Musician Bob Geldof, who organized the 1985 Live Aid benefit concert, has called for more help for the poor of Africa. "While some aid has still got through to the Third World, Western governments hav

Musician Bob Geldof, who organized the 1985 Live Aid benefit concert, has called for more help for the poor of Africa. "While some aid has still got through to the Third World, Western governments have done little to change the overall situation," he said Monday, publicizing a report, called "Listen to Africa," by the charity Christian Aid.

"I don't think anyone sets out to malign poor people but certainly that's what we do through organizations such as the World Trade Organization, the World Bank, and the International Monetary Fund," Geldof said.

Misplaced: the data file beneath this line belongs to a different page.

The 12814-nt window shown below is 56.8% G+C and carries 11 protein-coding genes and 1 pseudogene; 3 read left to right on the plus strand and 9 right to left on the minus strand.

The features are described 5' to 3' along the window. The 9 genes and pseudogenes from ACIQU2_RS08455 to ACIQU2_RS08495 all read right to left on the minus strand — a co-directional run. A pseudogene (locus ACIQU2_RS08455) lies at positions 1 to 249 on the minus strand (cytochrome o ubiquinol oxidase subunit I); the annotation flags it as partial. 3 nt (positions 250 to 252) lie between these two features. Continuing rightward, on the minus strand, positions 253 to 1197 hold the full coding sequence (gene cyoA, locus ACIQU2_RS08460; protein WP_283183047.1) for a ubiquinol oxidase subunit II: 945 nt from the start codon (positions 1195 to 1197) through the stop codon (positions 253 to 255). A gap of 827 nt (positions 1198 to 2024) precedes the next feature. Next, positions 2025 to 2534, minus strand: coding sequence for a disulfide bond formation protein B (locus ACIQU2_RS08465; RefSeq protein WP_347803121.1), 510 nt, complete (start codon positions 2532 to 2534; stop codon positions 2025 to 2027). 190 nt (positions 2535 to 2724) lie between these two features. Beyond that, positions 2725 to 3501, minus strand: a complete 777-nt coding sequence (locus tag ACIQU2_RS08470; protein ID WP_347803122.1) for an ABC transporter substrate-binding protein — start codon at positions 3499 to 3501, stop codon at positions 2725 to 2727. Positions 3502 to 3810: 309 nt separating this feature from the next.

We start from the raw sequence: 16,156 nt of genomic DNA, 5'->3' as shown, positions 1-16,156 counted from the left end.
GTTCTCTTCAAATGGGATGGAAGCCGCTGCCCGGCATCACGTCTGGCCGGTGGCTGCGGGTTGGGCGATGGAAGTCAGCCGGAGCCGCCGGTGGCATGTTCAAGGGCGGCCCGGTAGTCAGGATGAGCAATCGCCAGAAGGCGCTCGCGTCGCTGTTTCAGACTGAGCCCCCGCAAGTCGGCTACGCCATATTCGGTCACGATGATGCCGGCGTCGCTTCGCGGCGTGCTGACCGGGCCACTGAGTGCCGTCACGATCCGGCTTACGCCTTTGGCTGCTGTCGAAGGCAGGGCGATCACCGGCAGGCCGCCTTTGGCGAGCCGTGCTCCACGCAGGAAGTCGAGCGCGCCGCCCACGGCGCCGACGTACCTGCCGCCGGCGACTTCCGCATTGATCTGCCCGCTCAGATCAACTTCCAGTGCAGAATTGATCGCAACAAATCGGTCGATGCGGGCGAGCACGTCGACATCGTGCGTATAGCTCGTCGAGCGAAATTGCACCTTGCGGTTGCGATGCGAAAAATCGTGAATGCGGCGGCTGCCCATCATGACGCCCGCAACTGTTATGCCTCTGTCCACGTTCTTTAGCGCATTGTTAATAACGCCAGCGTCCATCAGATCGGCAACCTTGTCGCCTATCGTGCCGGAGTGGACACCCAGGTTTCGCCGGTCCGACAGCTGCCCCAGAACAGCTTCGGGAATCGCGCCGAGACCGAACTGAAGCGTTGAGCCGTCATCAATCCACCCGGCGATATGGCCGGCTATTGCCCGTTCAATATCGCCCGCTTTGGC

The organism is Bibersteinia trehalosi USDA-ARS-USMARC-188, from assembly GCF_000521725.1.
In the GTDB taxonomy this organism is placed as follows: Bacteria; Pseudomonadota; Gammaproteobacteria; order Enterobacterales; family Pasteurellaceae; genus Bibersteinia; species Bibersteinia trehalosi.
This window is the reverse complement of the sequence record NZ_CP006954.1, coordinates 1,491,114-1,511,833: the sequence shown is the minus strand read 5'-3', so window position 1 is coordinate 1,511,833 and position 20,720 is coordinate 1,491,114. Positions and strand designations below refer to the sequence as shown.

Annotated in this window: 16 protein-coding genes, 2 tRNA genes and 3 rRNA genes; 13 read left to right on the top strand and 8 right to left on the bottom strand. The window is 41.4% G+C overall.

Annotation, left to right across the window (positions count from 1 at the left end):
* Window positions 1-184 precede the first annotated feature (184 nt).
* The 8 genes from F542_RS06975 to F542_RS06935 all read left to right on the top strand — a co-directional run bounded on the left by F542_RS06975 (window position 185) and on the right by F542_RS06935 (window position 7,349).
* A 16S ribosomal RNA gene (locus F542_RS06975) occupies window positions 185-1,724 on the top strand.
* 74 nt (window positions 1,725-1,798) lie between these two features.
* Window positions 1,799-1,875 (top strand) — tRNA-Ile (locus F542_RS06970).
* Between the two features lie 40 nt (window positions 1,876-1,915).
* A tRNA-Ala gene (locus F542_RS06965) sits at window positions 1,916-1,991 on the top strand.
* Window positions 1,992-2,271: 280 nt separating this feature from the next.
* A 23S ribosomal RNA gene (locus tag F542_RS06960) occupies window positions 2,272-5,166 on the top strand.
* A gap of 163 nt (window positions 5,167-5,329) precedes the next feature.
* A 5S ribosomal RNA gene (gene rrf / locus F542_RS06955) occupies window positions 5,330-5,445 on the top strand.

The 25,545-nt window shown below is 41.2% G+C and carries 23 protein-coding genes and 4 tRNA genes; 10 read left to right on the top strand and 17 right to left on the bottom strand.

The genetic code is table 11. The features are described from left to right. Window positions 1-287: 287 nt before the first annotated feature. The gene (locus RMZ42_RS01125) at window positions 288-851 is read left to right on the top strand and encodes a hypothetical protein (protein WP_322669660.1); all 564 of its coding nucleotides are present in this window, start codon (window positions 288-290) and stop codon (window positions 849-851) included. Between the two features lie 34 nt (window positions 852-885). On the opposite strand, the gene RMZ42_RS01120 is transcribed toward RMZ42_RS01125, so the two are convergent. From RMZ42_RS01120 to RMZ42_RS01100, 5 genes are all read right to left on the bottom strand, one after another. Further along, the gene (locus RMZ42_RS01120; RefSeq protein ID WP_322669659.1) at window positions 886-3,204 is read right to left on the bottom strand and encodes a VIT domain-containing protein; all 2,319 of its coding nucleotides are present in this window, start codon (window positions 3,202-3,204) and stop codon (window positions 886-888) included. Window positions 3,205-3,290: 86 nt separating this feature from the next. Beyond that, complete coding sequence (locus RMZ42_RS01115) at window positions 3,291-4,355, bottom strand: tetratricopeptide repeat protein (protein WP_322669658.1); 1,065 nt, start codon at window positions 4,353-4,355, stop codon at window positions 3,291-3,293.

The Christian Aid report looks at three major problems facing the continent -- conflict, trade with the West, and the way aid is given to African countries. The report said efforts to resolve the problems have failed to take into account the opinions of African countries themselves. Christian Aid director Daleep Mukarji also issued an open letter to U.K. Prime Minister Tony Blair, saying the world has given little attention to Africa's war on poverty.

The trans-Atlantic Live Aid rock extravaganza on July 13, 1985, raised more than $100 million for starving Africans. As previously reported, U2 frontman Bono will join U.S. Treasury Secretary Paul O'Neill for a tour of destitute African countries later this month.


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